Given the falls we have seen in equities and bonds this year, it comes as no surprise that investors are increasingly looking to so-called alternative assets as a means to diversify their portfolios.
The problem is that the “alternative” label is a very broad one. As way of example, controversially in my household one of the best performing assets over the past few years has been … wait for it … Hermès handbags. As long as you don’t get drunk and spill wine on them, if you keep these bags intact, they can offer a real inflation hedge.
The problem is that as multi-asset managers, owing to rules and regulations, we can only go so far; namely we cannot put handbags into our portfolios. Instead, we must use something a little more pedestrian, and this leads us to property and infrastructure.
Both property and infrastructure are one of the few areas that still have cross-party government support, and most countries accept their infrastructure needs a refurb, not least the US.
Just this Sunday (26/06/2022), The White House also announced plans to raise $200 billion for solar projects in Angola, an undersea telecommunications cable linking the Far East with France via Egypt, and nuclear power production in Romania as part of a huge $600 billion G7 infrastructure plan designed to compete with China’s massive Belt and Road initiative.
Here in the UK, the government has identified how important infrastructure is to leveling up and tackling the cost of living crisis longer-term through the delivery of new domestic energy generation capacity, as well as transport improvement projects such as Crossrail and the first new nuclear plant to open in the country in more than 20 years, Hinkley Point C.
Of course, there remains the obvious headwinds for property. Businesses are still trying to get their heads around how much office space they will need as people continue to work from home, and it will be interesting to see how this plays out. Meanwhile, a lot of retail property remains below the waterline, and it is hard to see people going back to department stores and malls as they did before, instead preferring the safety and comfort of online shopping, a trend that had already begun well before the pandemic.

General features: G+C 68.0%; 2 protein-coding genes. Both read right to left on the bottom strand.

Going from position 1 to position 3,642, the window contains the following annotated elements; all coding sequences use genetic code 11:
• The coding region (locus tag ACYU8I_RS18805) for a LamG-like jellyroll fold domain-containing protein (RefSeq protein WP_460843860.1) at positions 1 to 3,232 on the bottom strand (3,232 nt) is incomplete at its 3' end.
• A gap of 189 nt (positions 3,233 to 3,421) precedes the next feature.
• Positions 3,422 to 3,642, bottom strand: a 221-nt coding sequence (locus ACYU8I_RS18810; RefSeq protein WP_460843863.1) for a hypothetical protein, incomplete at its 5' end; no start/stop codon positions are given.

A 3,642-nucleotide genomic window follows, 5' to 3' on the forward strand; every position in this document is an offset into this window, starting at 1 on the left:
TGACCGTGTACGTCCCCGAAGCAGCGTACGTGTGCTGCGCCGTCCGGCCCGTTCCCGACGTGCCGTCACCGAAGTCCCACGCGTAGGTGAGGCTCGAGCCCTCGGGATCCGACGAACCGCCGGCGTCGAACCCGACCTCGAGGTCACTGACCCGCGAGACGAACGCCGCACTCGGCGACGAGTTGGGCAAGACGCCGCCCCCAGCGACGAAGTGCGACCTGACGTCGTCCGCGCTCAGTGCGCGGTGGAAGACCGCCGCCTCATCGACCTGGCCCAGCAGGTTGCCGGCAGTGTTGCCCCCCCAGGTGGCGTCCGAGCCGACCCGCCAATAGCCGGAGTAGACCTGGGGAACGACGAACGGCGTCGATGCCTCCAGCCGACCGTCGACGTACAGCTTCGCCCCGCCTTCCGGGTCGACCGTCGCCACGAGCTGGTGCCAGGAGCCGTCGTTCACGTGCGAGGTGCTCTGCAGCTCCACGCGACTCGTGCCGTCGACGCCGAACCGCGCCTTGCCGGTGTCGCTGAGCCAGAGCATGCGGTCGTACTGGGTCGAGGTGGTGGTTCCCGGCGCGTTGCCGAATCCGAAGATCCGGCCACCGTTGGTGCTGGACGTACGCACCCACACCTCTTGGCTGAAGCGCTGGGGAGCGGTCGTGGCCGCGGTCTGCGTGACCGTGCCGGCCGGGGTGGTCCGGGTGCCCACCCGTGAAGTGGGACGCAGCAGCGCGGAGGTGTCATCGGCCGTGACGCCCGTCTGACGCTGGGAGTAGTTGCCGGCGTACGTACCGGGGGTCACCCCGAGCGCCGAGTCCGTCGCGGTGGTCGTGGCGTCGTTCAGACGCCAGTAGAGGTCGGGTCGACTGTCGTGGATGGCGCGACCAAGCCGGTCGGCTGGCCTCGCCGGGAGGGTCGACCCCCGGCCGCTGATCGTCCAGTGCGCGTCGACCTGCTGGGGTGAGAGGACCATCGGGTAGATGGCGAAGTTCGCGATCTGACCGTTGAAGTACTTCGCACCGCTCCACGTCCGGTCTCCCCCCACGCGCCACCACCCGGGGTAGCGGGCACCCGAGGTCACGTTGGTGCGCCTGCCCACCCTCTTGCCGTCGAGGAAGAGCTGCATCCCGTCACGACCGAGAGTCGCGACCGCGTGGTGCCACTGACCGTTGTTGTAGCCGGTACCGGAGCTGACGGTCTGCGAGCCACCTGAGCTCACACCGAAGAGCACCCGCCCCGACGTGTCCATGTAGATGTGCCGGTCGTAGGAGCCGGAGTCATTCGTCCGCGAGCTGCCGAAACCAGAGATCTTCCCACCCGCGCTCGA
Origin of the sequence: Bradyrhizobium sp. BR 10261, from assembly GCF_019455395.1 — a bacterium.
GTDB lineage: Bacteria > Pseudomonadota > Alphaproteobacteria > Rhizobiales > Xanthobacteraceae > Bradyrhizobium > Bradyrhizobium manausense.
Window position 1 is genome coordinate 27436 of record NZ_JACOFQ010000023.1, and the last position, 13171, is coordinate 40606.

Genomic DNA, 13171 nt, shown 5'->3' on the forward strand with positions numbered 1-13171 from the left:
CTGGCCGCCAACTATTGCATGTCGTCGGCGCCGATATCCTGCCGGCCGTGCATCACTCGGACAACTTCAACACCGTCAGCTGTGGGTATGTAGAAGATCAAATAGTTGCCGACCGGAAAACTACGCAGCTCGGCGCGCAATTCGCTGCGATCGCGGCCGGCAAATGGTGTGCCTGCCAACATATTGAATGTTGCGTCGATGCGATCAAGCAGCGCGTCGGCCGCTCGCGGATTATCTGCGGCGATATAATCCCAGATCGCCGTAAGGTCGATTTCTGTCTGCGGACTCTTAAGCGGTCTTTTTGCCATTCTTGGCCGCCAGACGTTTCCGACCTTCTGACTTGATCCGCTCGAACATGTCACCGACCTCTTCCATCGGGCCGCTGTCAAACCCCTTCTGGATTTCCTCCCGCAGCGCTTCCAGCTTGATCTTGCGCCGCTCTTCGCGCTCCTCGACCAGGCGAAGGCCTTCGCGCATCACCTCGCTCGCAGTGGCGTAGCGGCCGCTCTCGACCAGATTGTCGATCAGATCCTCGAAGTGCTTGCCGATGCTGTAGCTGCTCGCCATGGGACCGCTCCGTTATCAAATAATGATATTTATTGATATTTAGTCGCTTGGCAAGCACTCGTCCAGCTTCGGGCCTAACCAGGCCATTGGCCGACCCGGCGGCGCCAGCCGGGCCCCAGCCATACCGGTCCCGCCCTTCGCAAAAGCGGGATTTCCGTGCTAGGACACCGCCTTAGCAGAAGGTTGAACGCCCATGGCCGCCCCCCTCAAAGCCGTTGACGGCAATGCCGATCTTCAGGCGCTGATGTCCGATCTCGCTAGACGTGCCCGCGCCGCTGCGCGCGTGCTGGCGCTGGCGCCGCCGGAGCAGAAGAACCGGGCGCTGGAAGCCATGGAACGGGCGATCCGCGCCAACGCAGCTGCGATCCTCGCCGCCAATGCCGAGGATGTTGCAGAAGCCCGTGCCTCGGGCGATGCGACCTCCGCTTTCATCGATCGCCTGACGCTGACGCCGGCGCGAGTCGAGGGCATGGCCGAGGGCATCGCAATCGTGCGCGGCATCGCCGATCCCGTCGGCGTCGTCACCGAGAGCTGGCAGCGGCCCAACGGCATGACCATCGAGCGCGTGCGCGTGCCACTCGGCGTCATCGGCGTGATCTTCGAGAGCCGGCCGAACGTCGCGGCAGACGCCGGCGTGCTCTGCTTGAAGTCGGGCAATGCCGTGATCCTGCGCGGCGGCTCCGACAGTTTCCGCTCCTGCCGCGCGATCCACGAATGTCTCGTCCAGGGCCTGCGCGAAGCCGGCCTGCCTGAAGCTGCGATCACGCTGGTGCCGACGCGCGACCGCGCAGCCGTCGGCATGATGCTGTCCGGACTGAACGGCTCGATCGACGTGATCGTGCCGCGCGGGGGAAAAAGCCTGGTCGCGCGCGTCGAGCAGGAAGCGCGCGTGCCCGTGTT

However, we are also prepared to admit that we have called property wrong in the past, and with hindsight, we can observe that we went too far underweight too early. To put this decision into a slightly more positive light, we did, at least, maintain a small property weighting, as well as increase our infrastructure holdings.
IBOSS Portfolio Allocation
One of the reasons our Core portfolios had a more challenging time in 2021, was that we expected the central banks to notice inflation was an issue earlier than they did. In fact, it took them until the end of November 2021, so we made some allocation moves early. As we all know, the difference between being early and wrong in terms of the outcome can be the same.
As we stand today, the model portfolios currently have a combined 6% weighting in property and infrastructure, which has helped us diversify over the last six-to-eight months. It is our view that inflation will continue to make real assets (precious metals, commodities, real estate, land, equipment, and natural resources) good sources of diversification from bonds and stocks, and with this in mind we do expect to maintain this exposure.
However, at the same time it is important to note there is a big difference in the make-up of the underlying funds in their respective peer groups, so this is not just a case of buying the index. For example, within infrastructure we currently hold two very different funds – L&G Global Infrastructure Index and Lazard Global Listed Infrastructure Equity.
In summary, the same tailwinds which have driven every asset upwards for several years are now headwinds, and this will mean change in mindset and the need for greater diversification from just equities and bonds.
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